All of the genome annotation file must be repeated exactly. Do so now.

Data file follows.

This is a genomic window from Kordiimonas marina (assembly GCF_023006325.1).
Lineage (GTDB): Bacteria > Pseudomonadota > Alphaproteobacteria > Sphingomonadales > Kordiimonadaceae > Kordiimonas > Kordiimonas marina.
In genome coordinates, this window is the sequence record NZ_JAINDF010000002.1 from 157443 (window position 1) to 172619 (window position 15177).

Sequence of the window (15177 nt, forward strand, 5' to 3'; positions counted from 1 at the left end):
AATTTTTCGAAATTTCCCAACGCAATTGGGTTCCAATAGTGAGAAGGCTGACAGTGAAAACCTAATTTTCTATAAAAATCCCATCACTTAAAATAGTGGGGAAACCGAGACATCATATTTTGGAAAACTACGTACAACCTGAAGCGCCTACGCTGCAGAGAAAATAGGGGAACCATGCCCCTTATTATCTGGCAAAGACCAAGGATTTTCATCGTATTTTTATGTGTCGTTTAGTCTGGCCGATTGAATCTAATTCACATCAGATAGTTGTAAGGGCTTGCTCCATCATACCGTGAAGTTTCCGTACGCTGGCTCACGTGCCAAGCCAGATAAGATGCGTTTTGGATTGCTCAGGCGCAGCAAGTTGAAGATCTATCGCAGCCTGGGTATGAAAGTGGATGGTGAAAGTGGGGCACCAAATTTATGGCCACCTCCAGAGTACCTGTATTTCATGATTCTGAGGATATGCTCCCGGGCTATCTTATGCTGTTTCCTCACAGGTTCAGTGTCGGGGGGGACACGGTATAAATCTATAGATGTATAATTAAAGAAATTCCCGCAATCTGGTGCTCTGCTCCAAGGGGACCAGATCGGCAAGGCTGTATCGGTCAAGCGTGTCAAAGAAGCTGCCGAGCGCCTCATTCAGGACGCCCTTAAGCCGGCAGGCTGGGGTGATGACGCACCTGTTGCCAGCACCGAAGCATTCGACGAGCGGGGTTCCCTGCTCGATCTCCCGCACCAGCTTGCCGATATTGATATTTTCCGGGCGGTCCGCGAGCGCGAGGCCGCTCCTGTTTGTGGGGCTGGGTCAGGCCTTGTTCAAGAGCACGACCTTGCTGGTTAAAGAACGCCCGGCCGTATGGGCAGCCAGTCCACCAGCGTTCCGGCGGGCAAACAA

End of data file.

This is a genomic window from Kordiimonas marina (assembly GCF_023006325.1).
Lineage (GTDB): Bacteria > Pseudomonadota > Alphaproteobacteria > Sphingomonadales > Kordiimonadaceae > Kordiimonas > Kordiimonas marina.
In genome coordinates, this window is the sequence record NZ_JAINDF010000002.1 from 157443 (window position 1) to 172619 (window position 15177).

Sequence of the window (15177 nt, forward strand, 5' to 3'; positions counted from 1 at the left end):
AATTTTTCGAAATTTCCCAACGCAATTGGGTTCCAATAGTGAGAAGGCTGACAGTGAAAACCTAATTTTCTATAAAAATCCCATCACTTAAAATAGTGGGGAAACCGAGACATCATATTTTGGAAAACTACGTACAACCTGAAGCGCCTACGCTGCAGAGAAAATAGGGGAACCATGCCCCTTATTATCTGGCAAAGACCAAGGATTTTCATCGTATTTTTATGTGTCGTTTAGTCTGGCCGATTGAATCTAATTCACATCAGATAGTTGTAAGGGCTTGCTCCATCATACCGTGAAGTTTCCGTACGCTGGCTCACGTGCCAAGCCAGATAAGATGCGTTTTGGATTGCTCAGGCGCAGCAAGTTGAAGATCTATCGCAGCCTGGGTATGAAAGTGGATGGTGAAAGTGGGGCACCAAATTTATGGCCACCTCCAGAGTACCTGTATTTCATGATTCTGAGGATATGCTCCCGGGCTATCTTATGCTGTTTCCTCACAGGTTCAGTGTCGGGGGGGACACGGTATAAATCTATAGATGTATAATTAAAGAAATTCCCGCAATCTGGTGCTCTGCTCCAAGGGGACCAGATCGGCAAGGCTGTATCGGTCAAGCGTGTCAAAGAAGCTGCCGAGCGCCTCATTCAGGACGCCCTTAAGCCGGCAGGCTGGGGTGATGACGCACCTGTTGCCAGCACCGAAGCATTCGACGAGCGGGGTTCCCTGCTCGATCTCCCGCACCAGCTTGCCGATATTGATATTTTCCGGGCGGTCCGCGAGCGCGAGGCCGCTCCTGTTTGTGGGGCTGGGTCAGGCCTTGTTCAAGAGCACGACCTTGCTGGTTAAAGAACGCCCGGCCGTATGGGCAGCCAGTCCACCAGCGTTCCGGCGGGCAAACAA